# Back to the Future Physics Questions (Power and charge) 🚗

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#1
Hello, I have some rather fun questions below which I was wondering if anyone could help me with in terms of improving or correctly my answers. I would be very thankful of any help or responses👌
Question i Currents of approximately 10000 A are common for lightning bolts. Lightning only lasts for approximately 1 millisecond.

1. Calculate the charge passing during this time.

I=Q/t
Therefore, Q=I*t
Q=10,000 A * (1.0*10^-3) s
Q= 10 C

2. In the film Back to the Future, a conducting rod was used to power the DeLorean time machine. Assuming the potential difference between the charged cloud and the conducting rod is 100 million volts (a standard result, but values can vary considerably), calculate:
a. The energy transferred along the conducting rod.
100 million volts = 100 MV
Voltage = energy transferred/charge passing
Energy transferred = voltage * charge
E=100,000,000 * 10 C
E= 10,000,000 J or 1.0 * 10^7J

b. The theoretical power generated.
Power = E/ t
Power = 10,000,000 J /0.001 s
Power =10,000,000,000 W or 1.0 * 10^10 W

3. Doc Brown from the film said 1.21 Giga Watts were required. Does your answer suggest there was sufficient power? What else might need to be considered?
Yes, there is sufficient power since 10,000,000,000 W = 10 GW ~ 10 times the required power. However, I am not sure what else might need to be considered?

Question ii In an experiment with an electric motor, an object of mass 550 g was lifted a height of 1.5 m in 12.1 s. A voltmeter read the potential difference across the motor as 5.1 V and an ammeter read the current to the motor as 1.41 A.
1. How much work was done lifting the load?

Work done= mgh
Work done = 0.5*9.81*1.5
Work done =7.3575 ~ 7.40 J

2. What was the power output?
Power=work done/time taken
P=7.3575/12.1
P=0.60805785 ~ 0.608 W

3. What was the power input to the motor?
Energy input = electrical energy used = VIt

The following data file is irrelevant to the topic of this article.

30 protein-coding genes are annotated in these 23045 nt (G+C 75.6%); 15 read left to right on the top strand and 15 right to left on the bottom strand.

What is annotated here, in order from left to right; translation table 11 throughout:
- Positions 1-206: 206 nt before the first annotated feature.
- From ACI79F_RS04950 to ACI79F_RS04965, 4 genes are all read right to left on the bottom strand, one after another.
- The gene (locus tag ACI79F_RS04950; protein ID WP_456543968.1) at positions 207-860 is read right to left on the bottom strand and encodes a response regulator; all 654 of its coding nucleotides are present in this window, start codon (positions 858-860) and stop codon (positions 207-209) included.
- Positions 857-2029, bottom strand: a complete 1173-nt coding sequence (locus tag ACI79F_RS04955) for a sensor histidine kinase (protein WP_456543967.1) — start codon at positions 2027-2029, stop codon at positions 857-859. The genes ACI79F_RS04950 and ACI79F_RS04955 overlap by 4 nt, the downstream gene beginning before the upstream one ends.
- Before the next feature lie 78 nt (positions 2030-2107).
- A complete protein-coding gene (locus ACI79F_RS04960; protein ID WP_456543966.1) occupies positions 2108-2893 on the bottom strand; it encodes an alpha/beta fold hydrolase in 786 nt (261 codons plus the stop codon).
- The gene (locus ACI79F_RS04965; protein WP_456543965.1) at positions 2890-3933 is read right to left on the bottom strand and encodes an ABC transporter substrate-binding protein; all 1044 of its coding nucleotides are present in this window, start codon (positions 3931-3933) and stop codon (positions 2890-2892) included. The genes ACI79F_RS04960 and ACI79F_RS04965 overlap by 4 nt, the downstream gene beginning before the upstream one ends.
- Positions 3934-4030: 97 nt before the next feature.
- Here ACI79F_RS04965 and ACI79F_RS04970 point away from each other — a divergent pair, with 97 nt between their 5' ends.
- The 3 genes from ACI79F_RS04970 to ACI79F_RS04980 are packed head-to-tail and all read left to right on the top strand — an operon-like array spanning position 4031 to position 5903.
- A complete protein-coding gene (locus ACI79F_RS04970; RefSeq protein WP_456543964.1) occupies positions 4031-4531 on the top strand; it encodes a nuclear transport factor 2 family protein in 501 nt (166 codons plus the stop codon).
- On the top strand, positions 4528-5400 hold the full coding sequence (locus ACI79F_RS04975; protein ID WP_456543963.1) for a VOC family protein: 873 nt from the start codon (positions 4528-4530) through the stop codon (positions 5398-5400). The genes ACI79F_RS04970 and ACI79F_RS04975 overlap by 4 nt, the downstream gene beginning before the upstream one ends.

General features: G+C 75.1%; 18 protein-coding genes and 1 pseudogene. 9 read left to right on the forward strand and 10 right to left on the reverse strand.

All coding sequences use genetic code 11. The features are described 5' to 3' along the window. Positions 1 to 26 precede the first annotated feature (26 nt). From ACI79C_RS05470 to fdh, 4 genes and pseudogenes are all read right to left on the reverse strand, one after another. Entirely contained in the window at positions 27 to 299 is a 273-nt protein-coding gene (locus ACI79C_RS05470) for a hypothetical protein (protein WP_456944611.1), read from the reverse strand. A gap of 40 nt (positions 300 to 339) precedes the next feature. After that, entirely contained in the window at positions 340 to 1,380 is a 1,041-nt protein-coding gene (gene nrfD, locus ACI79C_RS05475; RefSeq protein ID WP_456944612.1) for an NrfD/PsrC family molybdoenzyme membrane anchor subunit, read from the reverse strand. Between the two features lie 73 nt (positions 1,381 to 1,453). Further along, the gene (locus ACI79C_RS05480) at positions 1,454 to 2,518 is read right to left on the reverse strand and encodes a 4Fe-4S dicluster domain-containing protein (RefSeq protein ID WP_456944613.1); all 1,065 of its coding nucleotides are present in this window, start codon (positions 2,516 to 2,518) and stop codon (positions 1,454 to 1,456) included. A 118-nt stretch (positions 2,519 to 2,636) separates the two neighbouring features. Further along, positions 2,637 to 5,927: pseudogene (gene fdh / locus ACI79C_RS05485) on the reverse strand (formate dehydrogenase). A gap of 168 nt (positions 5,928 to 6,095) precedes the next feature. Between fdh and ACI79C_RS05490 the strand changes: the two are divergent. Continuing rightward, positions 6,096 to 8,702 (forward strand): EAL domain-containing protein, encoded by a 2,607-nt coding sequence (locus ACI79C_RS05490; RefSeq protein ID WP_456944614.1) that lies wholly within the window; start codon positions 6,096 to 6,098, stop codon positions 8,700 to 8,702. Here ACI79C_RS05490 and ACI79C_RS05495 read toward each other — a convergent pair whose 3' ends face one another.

VIt=5.1*1.41*12.1=87.0111 ~ 87 W

4. What was the efficiency?
Efficiency =useful energy output/total energy input
Efficiency =0.608 /87.0111
Efficiency = 0.00698 * 100% = 0.698%
I think this is wrong would it rather be:

Efficiency =mgh/total energy input
Efficiency =7.3575/87.0111
Efficiency =0.08455*100% =8.455%

5. Suggest where energy might have been wasted.
Energy may have been wasted as thermal energy resulting from the friction of the rope raising the mass and slightly as sound.

Question iii.
In Question i, a calculation was done on lightning being conducted via a lightning rod to power a DeLorean time machine. If the length of wire was 8.5 m long, with a diameter of 2.4 mm and had a resistance of 9 Ω:
a. What was the resistivity of the material?
R=pL/A
A = π r^2 or πd^2/4
Rearranging:
p=RA/L
p=R*( πd^2/4)/L
p=9*(π*2.4^2/4)/8.5
p=4.79 Ωm

b. How much power was dissipated due to the resistance of the wire for a current of 10000 A? Does this affect your answer to Question ii 3?
Power dissipation equation:
P=I^2R
P=10000^2*9
P=900,000,000 W or 9.0 * 10^8 W

I am not sure how this effects the power input to the motor?
Last edited by Alexandramartis; 1 year ago
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1 year ago
#2
Made a mistake in 2, you divided by 10 instead of multiplying
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#3
(Original post by Sinnoh)
Made a mistake in 2, you divided by 10 instead of multiplying
Thank you I missed that! Correcting this :

2. a. Energy transferred = voltage * charge
E=100,000,000 * 10 C
E= 1,000,000,000 J or 1.0 * 10^9J

b. The theoretical power generated.
Power = E/ t
Power = 1,000,000,000 J /0.001 s
Power =1,000,000,000,000 W or 1.0 * 10^12 W

3. Yes, there is sufficient power since 1,000,000,000,000 W = 1000 GW ~ 1000 times the required power. However, I am not sure what else might need to be considered?
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1 year ago
#4
(Original post by Alexandramartis)
However, I am not sure what else might need to be considered?
Well you're assuming a lot of things in this - that the current is constant, that all the energy is transferred to the generator, which probably wouldn't be true - there would definitely be some dissipation of energy through heat
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#5
(Original post by Sinnoh)
Well you're assuming a lot of things in this - that the current is constant, that all the energy is transferred to the generator, which probably wouldn't be true - there would definitely be some dissipation of energy through heat
So how could I improve my answer? I was trying to follow the information given as closely as possible .
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1 year ago
#6
(Original post by Alexandramartis)
So how could I improve my answer? I was trying to follow the information given as closely as possible .